Philosophy Dictionary of Arguments

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Theories: theories are statement systems for the explanation of observations, e.g. of behavior or physical, chemical or biological processes. When setting up theories, a subject domain, a vocabulary of the terms to be used and admissible methods of observation are defined. In addition to explanations, the goal of the theory formation is the predictability and comparability of observations. See also systems, models, experiments, observation, observation language, theoretical terms, theoretical entities, predictions, analogies, comparisons, evidence, verification, reduction, definitions, definability.

Annotation: The above characterizations of concepts are neither definitions nor exhausting presentations of problems related to them. Instead, they are intended to give a short introduction to the contributions below. – Lexicon of Arguments.

Author Item Summary Meta data
I 359
Theory/Biology/Mayr: there are phenomena for which there are simply no theories yet. For example the orientation of the carrier pigeons.
I 81
Hempel/Oppenheim: (1948) deductive nomological model (D N model).
Modification (1981, John Beatty):"Semantic conception of the theoretical structure": a...
I 81
...Definition theory is the definition of a system. Theories are neither permanent nor general in nature. They are compatible with a variety of solutions and evolutionary character.
I 84
External factors: For example, the fact that Wallace and Darwin came to practically the same results in such different ways makes it clear that external factors are irrelevant for the formation of theory.
I 93
Theory/Hypothesis/Mayr: Philosophers attach importance to this distinction.
Fact/Theory/Law/Mayr: after the discovery of Pluto, a theory became a fact. The laws of thermodynamics could also be described as facts.
For example, that birds have feathers is a fact and not a law.
I 96
Biology/Mayr: concepts play a greater role than laws here.
I 107
Theory/Mayr: often a completely new cause is postulated, although much of the old theory remains intact.
I 138
Theory: one and the same theory can be far more revolutionary in some sciences than in others. For example plate tectonics.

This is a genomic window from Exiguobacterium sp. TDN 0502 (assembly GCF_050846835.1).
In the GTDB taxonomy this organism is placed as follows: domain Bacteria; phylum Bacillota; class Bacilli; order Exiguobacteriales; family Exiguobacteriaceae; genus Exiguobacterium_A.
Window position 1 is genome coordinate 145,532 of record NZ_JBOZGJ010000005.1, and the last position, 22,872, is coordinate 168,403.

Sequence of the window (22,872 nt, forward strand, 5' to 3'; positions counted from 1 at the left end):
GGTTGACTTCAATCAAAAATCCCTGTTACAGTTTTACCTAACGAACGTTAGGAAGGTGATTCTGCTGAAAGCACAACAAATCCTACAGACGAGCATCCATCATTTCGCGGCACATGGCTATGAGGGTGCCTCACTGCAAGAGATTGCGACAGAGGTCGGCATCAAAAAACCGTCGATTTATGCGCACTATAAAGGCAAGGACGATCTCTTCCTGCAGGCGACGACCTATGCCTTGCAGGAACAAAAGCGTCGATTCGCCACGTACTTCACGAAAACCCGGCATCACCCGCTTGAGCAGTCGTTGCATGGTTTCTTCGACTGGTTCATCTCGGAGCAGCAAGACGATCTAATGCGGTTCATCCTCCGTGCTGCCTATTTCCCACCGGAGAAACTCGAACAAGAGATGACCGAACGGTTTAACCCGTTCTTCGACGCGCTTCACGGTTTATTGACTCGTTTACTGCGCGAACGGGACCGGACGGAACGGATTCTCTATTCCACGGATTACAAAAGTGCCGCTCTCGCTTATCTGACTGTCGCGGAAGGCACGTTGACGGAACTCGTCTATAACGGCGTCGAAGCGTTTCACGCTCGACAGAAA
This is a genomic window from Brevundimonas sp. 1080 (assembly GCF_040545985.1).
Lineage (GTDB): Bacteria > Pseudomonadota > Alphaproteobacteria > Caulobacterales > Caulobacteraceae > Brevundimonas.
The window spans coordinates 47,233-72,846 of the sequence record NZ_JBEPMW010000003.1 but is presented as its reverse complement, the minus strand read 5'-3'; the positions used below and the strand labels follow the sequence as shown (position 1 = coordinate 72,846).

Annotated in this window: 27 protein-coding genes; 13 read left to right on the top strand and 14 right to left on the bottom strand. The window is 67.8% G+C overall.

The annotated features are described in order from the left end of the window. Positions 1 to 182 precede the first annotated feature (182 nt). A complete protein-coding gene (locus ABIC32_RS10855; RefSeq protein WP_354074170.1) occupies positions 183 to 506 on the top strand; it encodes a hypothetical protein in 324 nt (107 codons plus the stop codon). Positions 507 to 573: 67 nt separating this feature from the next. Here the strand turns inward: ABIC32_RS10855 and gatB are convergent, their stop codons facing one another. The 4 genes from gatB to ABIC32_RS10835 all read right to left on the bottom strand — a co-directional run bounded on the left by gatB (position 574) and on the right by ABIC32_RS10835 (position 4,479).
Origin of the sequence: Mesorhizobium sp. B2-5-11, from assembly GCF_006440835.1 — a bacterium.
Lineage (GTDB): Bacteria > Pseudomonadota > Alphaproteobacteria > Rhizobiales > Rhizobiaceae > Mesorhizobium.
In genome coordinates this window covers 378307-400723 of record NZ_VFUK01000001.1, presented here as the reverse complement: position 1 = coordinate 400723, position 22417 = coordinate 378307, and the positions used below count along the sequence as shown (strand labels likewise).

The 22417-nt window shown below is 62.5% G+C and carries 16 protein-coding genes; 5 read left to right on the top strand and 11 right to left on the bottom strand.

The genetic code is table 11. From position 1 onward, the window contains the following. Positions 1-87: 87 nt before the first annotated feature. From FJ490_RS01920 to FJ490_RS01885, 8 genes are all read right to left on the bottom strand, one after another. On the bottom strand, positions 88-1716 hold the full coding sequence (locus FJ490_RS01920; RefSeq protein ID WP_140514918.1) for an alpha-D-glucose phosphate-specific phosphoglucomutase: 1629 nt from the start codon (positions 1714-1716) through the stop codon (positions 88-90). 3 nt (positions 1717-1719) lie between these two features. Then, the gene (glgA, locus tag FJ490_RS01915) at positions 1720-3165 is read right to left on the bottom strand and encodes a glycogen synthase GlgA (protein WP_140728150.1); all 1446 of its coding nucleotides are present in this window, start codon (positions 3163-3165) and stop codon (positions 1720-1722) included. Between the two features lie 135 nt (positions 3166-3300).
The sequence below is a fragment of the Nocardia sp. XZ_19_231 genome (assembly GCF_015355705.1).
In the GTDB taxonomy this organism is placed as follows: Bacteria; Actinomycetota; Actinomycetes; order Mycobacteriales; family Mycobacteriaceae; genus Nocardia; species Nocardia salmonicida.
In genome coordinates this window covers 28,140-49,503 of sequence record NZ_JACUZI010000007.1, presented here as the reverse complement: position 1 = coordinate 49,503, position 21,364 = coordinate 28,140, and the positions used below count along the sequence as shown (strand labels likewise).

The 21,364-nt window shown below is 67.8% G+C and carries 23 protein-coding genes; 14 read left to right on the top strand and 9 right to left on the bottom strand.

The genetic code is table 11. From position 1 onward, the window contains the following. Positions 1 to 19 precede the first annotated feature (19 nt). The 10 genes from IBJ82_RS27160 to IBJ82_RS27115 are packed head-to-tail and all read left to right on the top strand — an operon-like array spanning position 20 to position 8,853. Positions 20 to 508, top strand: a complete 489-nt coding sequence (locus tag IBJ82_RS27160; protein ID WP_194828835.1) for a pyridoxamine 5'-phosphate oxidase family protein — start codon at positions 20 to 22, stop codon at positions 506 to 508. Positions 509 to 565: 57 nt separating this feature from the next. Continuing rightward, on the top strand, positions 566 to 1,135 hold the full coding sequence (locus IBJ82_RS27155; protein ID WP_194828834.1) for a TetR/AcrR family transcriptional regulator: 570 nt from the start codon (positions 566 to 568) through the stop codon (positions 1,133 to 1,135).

I 140
Changes in concepts can have a much greater impact than discoveries: Mendel's inheritance, Darwin's evolution, (This argument comes from Popper).
I 141
Paradigm (Kuhn)/Mayr: Comparison with platonic eidos: only to replace, not to delete. Variations are just coincidences.
I 146
Theory: some theories are only accepted long after they have been established. Reasons:
1. Different series of indications lead to different conclusions
2. Different ideologies:
For example, many French were easy for Lamarck...
3. At one point in time, several explanations can interpret a phenomenon equally well. Long distance orientation of birds: sun, magnetic field of the earth, sense of smell, other factors.
Sometimes there are several possible answers.
I 149
Science: most of the questions about "what " or "how" are accessible to science. Not so the question of why.
Vannevar Bush: "Science is an endless borderland".

Explanation of symbols: Roman numerals indicate the source, arabic numerals indicate the page number. The corresponding books are indicated on the right hand side. ((s)…): Comment by the sender of the contribution.
The note [Author1]Vs[Author2] or [Author]Vs[term] is an addition from the Dictionary of Arguments. If a German edition is specified, the page numbers refer to this edition.

Mayr I
Ernst Mayr
This is Biology, Cambridge/MA 1997
German Edition:
Das ist Biologie Heidelberg 1998

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Ed. Martin Schulz, access date 2020-09-28
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